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Biography It’s been a long and dusty, winding road for Austin singer/songwriter Guy Forsyth that has lead to a recent surge in praise over his dazzling live shows and his rich Americana roots music. Forsyth (vocals, guitar, ukelele, harmonica and saw), Will Landin (bass/tuba) and Rob Hooper (drums/Cajon) draw from a unique mixture of musical influences like folk, rock, Vaudeville and Tin Pan Alley. You’ll hear energetic yarns about love, the government and the apocalypse, to name a few, as Forsyth and company squeeze everything they have into each song and rarely come up for air. As Forsyth's fans already know, he's a force to be reckoned with onstage. Whether he's channeling the spirit of Louis Armstrong in his vocals, blowing a bad-ass harmonica or strumming a guitar - or playing a saw - he's always full of passion. It's a passion that should be experienced live. Videos at Youtube Guy Forsyth "Don't Stand Still (Snakeboy's Lament)" http://www.youtube.com/watch?v=zRk2-7AgBik Hot Nut Riveters http://www.youtube.com/watch?v=L0HyOD1AbY8 2007 has been amazing year for Guy Forysth. He was a featured performed at: * Austin City Limits Festival * Tonderfest * High Sierra Fest And released his much anticipated double Live CD! Guy Forsyth has busked on the streets of New Orleans and played guitar atop a mountain in Nepal. He doesn't remember the first LP he bought, but he can name his first 78: Little Walter's "Blues with a Feeling," backed with "Quarter to Twelve." He calms his brand new baby with the sound of Tibetan prayer bowls ringing. He quotes Leonard Cohen in his e-mails. Since moving to Austin in 1990, he has recorded four solo albums. That's quite an accumulation of unique pursuits, special memories and fulfilled dreams. But another big goal – making the live album his audiences have been calling for – was left to simmer slowly on a back burner. Until now. Unrepentant Schizophrenic Americana is a two CD set that flips from "Tails," an anthology of songs from just-happened-to-be-recorded shows captured during the last few years, to "Heads" – recorded live at Austin's famed Antone's. As Forsyth's fans already know, he's a force to be reckoned with onstage, a pure showman who learned to work a crowd as a young actor. Whether he's channeling the spirit of Louis Armstrong in his vocals, blowing a bad-ass harmonica, guitar or saw solo, he's always full of passion. It's a passion that is best experienced live, but this is undoubtedly the next best thing. Americana, the follow-up to 2005's acclaimed Love Songs: For and Against, embraces a wide variety of musical idioms, and that's what makes it – and Forsyth himself – so intriguing. He absorbs it all, and then filters it down to its essence – what he calls its medicinal roots – where its' power lies. For Forsyth, that's really what music is all about – the power to communicate, to heal. "I love Tin Pan Alley music from the 1930s, when America was trying to escape the Depression," Forsyth says. "I love the playful music of the 1920s, where America returns from World War I with looser morals from Europe. I like the music from the '40s where America struggles from World War II and finds strength through sentimentality. Swing. I love the sound of Harlem of that period. Shackled not with chains but with economic boundaries. The music of the '50s, the big beat, the back beat, starts shaking loose the American pelvis. And the sound of Chicago, where sharecroppers moved North to find jobs and discovered the sound of electricity. And the wailing sound of Mississippi gets electrified. There're all these different things that have been going on. I don't want to limit my palette," he asserts. "I want to use my colors to take people in different directions." Listening to Delta blues players, he learned an important lesson. "The thing that's being transmitted is not in the notes, it's in the mojo," he explains. Being in the music biz, the founder and ex-member of the all-acoustic Asylum Street Spankers understands quite well how the world works. In fact, many of the cuts on U.S.A. were included because he underwent the classic label experience of signing away his rights to the original versions. Fans have been requesting songs he couldn't sell any other way. This time, there will be no ownership issues: Forsyth is releasing the album on his own Small and Nimble Records (not a bad name choice for a Tai Chi instructor, though he's not referring to his stature). Though he's not a native Texan, Forsyth's mother was a Houston debutante (her father was president of the University of Houston). His dad worked for an airline, so the family moved from Forsyth's Colorado birthplace to Kansas City, New York, Connecticut, a couple of California locales and back to Kansas City, where he first discovered the blues. He lasted for one semester at the University of Kansas before realizing the kind of music he wanted to study – earthy folk and gritty blues, "from a practical, hands-on, gears, joints and joists level" – couldn't be found in classrooms. So he hit the highway. By then, he'd adopted his parents' love of show tunes and Western songs (cowboy, not country), discovered "the immediacy and honesty" of punk rock and started playing harmonica. "The reason for a live record is that I'm way more of a live performer than I am a recording artist, because since 1990, I've been making a living playing music. I've traveled around the world making music, not recording music." That is, he's lived these songs, not simply stood in a sound booth and sung them to a wall of glass. "It's all medicinal," Forsyth says. "All of these songs provide something for me. Sometimes it's telling stories and sometimes it's the late-night voodoo drum sex ritual" – the elemental beat, the heartbeat, that defines our lives. "We're all connected, whether we know it or not," Forsyth adds, in one of his frequent philosophical moments. "As technology extends our reach and chops off our arms, if we don't connect and realize that we are all part of the same thing, we're going to destroy ourselves. Or at least destroy the part of ourselves that I love the most. Art is how we learn empathy, and empathy is what makes life enjoyable." Spoken like a man who plans to transmit that mojo everywhere he can – including a stage near you. Discography Unrepentant Schizophrenic Americana (2007) Love Songs: For and Against (2005) Voices Inside (2002) Steak (2000) Can You Live Without (1999) NeedleGun (1995) High Temperature (1994)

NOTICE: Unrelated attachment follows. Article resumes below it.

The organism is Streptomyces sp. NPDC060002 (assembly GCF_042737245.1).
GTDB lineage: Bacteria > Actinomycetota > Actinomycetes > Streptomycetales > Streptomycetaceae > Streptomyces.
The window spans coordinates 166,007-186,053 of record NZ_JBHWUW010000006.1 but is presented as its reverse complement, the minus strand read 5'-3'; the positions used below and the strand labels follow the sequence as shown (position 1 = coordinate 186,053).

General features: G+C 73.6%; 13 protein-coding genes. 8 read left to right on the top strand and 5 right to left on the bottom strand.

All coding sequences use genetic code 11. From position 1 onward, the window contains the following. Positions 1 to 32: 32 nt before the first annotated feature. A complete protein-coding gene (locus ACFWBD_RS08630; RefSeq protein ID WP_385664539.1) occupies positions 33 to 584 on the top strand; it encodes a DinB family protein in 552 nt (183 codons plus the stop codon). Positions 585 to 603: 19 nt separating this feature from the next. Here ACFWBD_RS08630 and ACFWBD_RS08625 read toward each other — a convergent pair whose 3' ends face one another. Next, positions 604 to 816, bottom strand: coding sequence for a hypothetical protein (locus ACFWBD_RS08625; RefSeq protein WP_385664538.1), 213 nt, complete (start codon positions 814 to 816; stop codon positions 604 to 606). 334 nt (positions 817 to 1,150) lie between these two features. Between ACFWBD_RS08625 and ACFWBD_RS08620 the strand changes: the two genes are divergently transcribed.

Saturday March 15, 2008 10:00pm - 10:30pm CDT
Antone's 213 W 5th St